Author: Gentile, Mary C.
Source: The Aspen Institute Center for Business Education; E Journal USA
Number of pages: 9
In the wake of a new series of corporate scandals – Enron, Tyco, WorldCom, Arthur Andersen – business educators in the United States are once again facing difficult questions about their ability to prepare future managers to lead their organizations responsibly and ethically. I say “once again,” because we have been here before. There were the insider trading scandals of the 1980s, and the defense industry scandals before that. In fact, the question of ethics and values has been a central part of the espoused purpose of formal schools of business in the United States since their origins in the early twentieth century.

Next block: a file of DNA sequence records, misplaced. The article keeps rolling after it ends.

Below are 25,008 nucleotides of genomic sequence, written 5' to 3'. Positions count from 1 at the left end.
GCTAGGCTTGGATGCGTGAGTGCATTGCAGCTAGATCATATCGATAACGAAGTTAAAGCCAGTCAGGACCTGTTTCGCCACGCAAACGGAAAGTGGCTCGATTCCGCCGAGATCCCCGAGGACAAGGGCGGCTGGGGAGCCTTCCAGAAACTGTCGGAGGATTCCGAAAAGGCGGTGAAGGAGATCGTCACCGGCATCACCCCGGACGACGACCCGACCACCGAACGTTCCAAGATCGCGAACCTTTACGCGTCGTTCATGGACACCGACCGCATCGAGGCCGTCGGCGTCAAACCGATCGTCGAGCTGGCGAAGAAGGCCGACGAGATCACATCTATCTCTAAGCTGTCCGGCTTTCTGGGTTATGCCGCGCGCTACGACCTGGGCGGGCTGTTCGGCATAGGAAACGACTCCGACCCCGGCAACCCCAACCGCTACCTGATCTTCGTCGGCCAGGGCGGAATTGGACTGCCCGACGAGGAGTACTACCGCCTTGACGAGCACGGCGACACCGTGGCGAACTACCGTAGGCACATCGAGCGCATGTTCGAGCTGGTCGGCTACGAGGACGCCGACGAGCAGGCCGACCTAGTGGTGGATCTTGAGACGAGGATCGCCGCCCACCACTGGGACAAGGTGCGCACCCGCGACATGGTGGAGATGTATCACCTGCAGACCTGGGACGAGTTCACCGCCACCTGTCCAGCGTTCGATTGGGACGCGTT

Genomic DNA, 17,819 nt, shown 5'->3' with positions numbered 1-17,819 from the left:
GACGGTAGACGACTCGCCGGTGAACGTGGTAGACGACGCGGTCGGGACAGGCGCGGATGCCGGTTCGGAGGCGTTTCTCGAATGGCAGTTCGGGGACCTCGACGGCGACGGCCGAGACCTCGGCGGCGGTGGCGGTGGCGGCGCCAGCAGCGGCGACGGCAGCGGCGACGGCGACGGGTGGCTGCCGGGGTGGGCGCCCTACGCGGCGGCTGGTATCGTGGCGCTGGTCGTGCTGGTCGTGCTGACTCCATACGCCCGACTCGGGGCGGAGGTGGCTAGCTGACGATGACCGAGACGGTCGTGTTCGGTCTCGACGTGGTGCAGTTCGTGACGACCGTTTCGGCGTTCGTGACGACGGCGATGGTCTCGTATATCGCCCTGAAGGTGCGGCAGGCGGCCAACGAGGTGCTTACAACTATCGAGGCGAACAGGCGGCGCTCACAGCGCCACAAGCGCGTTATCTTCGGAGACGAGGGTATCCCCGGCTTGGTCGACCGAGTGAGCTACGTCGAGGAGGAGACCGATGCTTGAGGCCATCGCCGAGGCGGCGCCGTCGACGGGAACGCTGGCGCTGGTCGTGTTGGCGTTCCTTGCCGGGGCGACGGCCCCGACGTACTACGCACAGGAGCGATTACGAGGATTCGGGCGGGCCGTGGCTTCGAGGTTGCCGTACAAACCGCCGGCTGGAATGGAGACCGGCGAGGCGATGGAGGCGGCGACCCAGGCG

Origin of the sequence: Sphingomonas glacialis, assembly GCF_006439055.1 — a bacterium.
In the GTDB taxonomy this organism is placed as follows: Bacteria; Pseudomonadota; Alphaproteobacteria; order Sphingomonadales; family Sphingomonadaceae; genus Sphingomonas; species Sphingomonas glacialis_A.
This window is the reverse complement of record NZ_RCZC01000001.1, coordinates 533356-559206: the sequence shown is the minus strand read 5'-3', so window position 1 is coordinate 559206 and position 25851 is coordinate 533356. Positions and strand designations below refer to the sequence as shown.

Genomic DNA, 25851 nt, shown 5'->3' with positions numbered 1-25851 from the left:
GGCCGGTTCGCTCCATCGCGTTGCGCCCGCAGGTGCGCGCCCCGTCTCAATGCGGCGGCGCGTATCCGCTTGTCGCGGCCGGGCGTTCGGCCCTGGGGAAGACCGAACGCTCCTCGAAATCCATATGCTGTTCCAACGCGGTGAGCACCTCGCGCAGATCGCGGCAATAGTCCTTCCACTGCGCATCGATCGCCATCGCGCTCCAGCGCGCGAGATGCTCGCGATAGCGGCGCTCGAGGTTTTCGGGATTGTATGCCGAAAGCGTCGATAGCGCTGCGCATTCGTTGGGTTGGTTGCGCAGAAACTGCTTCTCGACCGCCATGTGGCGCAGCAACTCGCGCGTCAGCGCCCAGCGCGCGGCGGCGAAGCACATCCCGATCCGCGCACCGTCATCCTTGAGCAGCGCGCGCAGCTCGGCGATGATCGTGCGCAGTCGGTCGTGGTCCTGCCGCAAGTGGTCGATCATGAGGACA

But the discussion is not restricted to the United States, nor is it restricted to the narrowly framed subject of “business ethics.” This year, the Association to Advance Collegiate Schools of Business, the international accrediting body for schools of business, has issued new guidelines for the integration of ethics and governance into global management education, recommending attention to four areas of inquiry: the responsibility of business in society; ethical leadership; ethical decision-making; and corporate governance.
(A slightly edited version of this essay was originally published in the February 2005 issue of E Journal USA, a publication of the U.S. Department of State.)